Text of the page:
Later as the beer slowly began to do its job and the possibility of a ceasefire gradually emerged in my brain talk turned to that of eviction. Our eviction. It had recently transpired that in a matter of days we were to be kicked out of Damien’s flat because of some crucially urgent paperwork that needed to be somewhere and wasn’t or one or two vitally important forms that were meant to exist but didn’t. The fact that we had no back-up accommodation sorted - or money to finance any even if we did - coupled with the looming despair of imminent homelessness caused our frenetic chatter to dissolve, quite rapidly, into drunken hysterics. We tried not to find the grim futility of our situation hilarious but it was impossible. Any attempt at a strategic plan would just collapse under the hideous comical weight of starving to death on the streets of Amsterdam. We concocted a grotesquely amusing hyperbole of resorting to sell our arses to fat American tourists in a last desperate bid for survival, but finally agreed, thanks to a keen observation from Sammy, that it would be a better idea just to sell Jim’s arse because he was the smallest and the least likely to put up a struggle should it ever come to something like that.

Sammy and Damien had been close for years since way back when Damien first moved over here and long before I had even stepped foot in the country. Sammy was your typical new-age Euro-bohemian, a poet of urban degeneration and something of an arm-chair politician. I always thought his resemblance to Sid Vicious would have been uncanny had Sid Vicious been really blonde with a fat face. Unlike Damien, Sammy was bi-sexual. From what I could gather a fundamental requisite of this coital orientation was that one’s sense of humour be even more depraved and innuendo-heavy than that of a regular queen. Although I found his salacious quips amusing something about him unnerved me. Even when he wasn’t cracking lewd gags Sammy was in the habit of subjecting everyone to a strange perpetual Cheshire cat grin. All too frequently, and for no good reason, the corners of his mouth would shoot off into impossibly acute angles pinning his cheekbones to his face. He would then fix you with this incredible smirk until you either decided to humour him by matching the expression with a forced smile, that could only ever pale in comparison, or simply turn away.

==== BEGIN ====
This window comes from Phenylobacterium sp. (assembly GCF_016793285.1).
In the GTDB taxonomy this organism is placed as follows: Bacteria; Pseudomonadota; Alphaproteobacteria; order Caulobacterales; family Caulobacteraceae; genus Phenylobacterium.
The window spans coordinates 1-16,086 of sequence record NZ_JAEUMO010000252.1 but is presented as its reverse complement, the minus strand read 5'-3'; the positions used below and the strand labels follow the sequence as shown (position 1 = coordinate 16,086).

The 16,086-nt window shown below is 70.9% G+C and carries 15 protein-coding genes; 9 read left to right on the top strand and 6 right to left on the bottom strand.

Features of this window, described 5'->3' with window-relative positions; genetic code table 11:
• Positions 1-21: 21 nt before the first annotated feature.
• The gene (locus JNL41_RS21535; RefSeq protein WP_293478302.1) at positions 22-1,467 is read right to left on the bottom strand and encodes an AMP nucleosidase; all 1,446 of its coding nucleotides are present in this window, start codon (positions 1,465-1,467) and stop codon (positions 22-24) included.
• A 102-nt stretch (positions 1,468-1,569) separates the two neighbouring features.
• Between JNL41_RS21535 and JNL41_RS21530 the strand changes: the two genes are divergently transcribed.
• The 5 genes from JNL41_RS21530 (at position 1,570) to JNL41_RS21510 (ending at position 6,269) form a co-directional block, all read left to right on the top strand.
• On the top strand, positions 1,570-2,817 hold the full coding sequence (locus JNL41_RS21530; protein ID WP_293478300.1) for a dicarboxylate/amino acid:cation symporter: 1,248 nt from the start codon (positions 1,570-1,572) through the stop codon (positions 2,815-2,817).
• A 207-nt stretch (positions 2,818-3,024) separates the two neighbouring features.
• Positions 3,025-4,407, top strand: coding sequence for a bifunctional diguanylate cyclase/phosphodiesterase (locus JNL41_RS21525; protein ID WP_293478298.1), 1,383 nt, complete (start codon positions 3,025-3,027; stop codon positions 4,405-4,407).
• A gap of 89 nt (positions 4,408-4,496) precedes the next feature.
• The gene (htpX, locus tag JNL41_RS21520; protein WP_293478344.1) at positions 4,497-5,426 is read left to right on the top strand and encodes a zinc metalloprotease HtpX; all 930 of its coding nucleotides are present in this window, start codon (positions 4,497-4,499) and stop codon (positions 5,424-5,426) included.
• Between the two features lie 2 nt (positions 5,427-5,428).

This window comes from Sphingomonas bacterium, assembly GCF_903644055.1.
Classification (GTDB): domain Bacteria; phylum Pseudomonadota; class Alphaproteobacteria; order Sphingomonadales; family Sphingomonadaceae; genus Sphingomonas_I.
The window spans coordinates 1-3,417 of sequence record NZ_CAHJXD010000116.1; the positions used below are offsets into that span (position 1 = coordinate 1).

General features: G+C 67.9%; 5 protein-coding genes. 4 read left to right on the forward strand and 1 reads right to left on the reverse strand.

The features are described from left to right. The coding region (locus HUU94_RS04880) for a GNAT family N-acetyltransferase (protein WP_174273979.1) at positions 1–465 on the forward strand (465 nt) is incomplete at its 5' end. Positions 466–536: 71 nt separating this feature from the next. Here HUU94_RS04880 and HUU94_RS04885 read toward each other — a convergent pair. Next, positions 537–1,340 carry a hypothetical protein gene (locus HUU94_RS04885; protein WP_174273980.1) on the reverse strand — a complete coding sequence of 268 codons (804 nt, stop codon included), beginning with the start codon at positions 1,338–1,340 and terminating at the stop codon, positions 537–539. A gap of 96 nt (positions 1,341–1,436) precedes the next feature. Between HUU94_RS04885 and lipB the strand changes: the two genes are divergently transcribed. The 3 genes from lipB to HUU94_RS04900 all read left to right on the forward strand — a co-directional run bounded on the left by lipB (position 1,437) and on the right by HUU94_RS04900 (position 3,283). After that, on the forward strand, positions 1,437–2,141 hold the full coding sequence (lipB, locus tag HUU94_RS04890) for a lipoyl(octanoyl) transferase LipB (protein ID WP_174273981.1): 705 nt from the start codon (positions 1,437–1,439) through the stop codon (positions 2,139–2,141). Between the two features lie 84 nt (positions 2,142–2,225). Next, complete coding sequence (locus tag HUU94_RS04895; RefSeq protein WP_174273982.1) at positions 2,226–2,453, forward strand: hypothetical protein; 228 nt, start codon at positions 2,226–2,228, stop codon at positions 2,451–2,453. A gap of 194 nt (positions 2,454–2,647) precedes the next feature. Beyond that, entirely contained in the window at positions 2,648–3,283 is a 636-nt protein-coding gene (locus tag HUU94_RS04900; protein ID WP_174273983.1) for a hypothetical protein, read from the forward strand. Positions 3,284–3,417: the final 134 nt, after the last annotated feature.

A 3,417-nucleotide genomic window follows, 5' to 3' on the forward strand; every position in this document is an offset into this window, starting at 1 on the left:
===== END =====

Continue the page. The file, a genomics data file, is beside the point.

Some weeks later it became common knowledge that after closing time one night downstairs in the Red Light Bar coffee shop Damien had fucked Sammy on top of the pool table. At first it blew me, I didn’t get it. They were best friends who had sex one time not because they were in love or because they shared a vague attraction, but because they could. Because they were two young queers living in Amsterdam and maybe that was just what was expected of them, maybe they knew long before then that sooner or later they would have sex whether they wished it or not. All I knew was that I could never bring myself to play pool down there again. Every time I went in to buy weed and caught a glimpse of the table it was all I could do not to imagine Sammy’s vast supine leer invisible in the pitch gloom of the deserted cafe.